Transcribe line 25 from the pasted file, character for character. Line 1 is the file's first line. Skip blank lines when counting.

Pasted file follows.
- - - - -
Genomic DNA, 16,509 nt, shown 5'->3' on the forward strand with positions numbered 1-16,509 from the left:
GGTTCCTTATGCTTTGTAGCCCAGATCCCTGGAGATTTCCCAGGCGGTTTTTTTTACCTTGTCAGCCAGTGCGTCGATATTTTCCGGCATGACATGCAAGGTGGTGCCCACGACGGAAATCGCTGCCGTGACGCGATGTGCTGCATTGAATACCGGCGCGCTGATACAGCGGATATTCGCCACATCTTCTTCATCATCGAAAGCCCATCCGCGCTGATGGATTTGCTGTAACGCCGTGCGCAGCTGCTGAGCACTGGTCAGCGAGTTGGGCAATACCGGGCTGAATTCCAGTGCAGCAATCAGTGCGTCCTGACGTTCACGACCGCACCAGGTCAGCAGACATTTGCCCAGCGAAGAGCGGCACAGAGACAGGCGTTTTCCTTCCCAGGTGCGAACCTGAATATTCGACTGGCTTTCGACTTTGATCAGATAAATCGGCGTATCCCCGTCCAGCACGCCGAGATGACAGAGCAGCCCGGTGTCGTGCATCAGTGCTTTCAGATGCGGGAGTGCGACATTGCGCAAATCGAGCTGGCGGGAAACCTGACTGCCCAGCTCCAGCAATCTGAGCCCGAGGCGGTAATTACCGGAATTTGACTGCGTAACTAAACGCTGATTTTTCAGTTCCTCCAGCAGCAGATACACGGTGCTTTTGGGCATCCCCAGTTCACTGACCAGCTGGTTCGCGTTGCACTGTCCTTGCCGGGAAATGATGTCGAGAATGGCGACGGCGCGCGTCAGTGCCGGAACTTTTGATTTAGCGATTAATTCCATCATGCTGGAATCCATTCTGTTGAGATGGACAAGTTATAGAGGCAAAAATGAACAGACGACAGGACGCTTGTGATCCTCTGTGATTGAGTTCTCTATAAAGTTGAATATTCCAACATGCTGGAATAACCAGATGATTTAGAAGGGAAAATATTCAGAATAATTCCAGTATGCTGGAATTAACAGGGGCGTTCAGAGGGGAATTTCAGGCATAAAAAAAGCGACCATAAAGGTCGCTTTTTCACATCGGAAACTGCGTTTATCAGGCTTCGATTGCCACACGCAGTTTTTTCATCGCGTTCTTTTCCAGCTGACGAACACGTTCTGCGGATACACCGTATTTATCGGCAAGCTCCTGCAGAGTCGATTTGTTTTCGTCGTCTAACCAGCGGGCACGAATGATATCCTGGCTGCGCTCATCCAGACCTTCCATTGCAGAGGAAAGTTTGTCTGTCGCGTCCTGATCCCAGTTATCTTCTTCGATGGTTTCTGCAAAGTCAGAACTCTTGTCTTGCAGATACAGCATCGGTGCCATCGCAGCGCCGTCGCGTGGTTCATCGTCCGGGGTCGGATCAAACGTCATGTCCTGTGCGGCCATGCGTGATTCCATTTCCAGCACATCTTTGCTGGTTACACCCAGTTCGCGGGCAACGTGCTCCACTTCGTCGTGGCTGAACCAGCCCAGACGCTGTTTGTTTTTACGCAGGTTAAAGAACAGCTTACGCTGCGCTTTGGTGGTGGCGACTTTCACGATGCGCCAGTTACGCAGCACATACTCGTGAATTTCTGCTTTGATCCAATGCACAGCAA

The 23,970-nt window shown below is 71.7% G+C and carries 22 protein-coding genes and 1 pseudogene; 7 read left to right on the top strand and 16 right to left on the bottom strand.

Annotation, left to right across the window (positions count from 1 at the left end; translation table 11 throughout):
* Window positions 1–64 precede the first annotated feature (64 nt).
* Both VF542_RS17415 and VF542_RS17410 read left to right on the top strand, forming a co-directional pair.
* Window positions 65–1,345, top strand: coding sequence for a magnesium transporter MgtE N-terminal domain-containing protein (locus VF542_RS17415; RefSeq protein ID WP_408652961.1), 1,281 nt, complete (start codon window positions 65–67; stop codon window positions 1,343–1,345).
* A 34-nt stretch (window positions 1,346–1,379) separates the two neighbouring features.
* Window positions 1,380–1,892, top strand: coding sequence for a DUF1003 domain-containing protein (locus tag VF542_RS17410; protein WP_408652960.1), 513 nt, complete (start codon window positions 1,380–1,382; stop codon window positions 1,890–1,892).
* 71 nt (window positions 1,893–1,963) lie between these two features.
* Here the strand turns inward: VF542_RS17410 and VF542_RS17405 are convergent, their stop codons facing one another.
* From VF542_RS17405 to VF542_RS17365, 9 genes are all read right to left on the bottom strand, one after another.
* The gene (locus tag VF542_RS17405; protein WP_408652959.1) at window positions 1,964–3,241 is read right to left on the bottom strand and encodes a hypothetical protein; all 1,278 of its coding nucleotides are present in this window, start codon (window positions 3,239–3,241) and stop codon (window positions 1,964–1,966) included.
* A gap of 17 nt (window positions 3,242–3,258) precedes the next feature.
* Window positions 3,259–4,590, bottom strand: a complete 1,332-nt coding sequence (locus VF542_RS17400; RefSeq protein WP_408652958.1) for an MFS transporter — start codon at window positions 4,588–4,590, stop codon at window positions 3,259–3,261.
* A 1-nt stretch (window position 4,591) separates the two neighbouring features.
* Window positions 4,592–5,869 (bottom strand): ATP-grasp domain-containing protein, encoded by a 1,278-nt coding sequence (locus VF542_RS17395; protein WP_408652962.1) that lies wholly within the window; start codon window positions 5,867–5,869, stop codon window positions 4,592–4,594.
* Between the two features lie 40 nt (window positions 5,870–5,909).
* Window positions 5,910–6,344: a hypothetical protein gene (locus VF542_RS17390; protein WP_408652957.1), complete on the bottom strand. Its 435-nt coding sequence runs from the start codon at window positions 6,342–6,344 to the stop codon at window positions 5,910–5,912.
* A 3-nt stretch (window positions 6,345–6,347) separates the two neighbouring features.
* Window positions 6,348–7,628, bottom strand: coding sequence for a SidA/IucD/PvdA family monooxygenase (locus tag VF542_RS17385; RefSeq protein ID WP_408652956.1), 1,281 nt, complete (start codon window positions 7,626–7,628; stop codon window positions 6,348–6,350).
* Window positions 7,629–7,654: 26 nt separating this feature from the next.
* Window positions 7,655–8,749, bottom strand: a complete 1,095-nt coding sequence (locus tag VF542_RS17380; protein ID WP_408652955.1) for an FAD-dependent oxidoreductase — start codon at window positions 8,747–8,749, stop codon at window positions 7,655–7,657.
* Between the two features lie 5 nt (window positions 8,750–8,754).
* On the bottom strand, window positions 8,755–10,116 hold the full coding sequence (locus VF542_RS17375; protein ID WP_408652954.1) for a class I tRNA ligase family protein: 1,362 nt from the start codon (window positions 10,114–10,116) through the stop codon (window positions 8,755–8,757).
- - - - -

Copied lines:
* On the bottom strand, window positions 8,755–10,116 hold the full coding sequence (locus VF542_RS17375; protein ID WP_408652954.1) for a class I tRNA ligase family protein: 1,362 nt from the start codon (window positions 10,114–10,116) through the stop codon (window positions 8,755–8,757).